More electric vehicle charging stations coming to Washington

Infrastructure is critical as several states, including Washington, plan to ban new gasoline car sales by 2035.

SEATTLE – More electric vehicle charging stations are coming to Washington and the United States. There will be a fast charging station every 50 miles along major US highways.

The U.S. government on Tuesday gave the final “OK” to begin releasing $5 billion over five years to install or upgrade electric chargers along a 75,000-mile highway.

The plans state that each station can accommodate at least four vehicles and that they must be accessible to users without a mobile app or registration. The plan also states that states will prioritize the installation of fast chargers, which in some cases can charge vehicles in as little as 15 minutes.

Washington will receive $10.5 million in the first year of the program and $15 million in each of the following years. The total federal investment is $71 million. The Washington State Department of Commerce said $90 million in state funds will also be invested in charging infrastructure.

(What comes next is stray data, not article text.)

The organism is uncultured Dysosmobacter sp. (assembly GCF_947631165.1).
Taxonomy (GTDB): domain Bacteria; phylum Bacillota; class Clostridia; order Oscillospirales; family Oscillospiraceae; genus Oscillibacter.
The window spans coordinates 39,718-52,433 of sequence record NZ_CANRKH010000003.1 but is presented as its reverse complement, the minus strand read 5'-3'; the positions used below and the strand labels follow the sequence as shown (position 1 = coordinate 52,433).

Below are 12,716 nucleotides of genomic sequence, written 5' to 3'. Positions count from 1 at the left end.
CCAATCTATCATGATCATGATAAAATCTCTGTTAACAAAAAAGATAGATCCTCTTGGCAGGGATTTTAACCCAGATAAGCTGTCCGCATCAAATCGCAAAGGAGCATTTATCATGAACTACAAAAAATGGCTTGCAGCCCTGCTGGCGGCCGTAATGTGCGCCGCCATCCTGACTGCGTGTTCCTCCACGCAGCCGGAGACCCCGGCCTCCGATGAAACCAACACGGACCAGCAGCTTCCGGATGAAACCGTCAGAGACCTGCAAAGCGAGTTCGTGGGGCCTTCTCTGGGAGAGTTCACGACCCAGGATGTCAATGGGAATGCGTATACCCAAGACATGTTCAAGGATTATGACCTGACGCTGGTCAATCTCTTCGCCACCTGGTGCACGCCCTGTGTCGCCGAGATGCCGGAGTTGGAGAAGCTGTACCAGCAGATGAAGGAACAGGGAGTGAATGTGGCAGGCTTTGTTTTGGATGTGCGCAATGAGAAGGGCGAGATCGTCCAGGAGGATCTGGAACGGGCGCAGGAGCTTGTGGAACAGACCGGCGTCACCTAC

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“We’re coordinating, figuring out where all of the existing charging infrastructure is, figuring out where the gaps are, and then investing in those locations so we can build a charging network so that everyone in Washington, when they leave home, is in it.” EVs know they won’t run out of charge,” said Joel Creswell, climate policy manager at the Washington Department of Ecology.

Infrastructure is critical as several states, including Washington, plan to ban new gasoline car sales by 2035.

The Washington Department of Transportation released its plan to deploy EV infrastructure in July. The plan states that priority operations will include the completion of the state’s north-south and east-west interstates, I-5 and I-90. Secondary investment priorities are the completion of AFCs I-82/I-182 and US 395, followed by US 101 and US 195.

Creswell said the plan is ambitious but believes it is achievable.

“These chargers are very expensive to build. These chargers operate at 150, sometimes 300 kilowatts… Sometimes electric utility companies have to run more power lines into a building to install them [EV chargers] So that’s really big, expensive infrastructure, but it’s critical to our transition to electric vehicles and it really pays off in the long run,” Creswell said.

https://www.king5.com/article/news/local/electric-vehicle-charging-stations-washington-state/281-94f1eded-97c0-46c9-b032-10e9c5d28ea5 More electric vehicle charging stations coming to Washington

Alley Einstein

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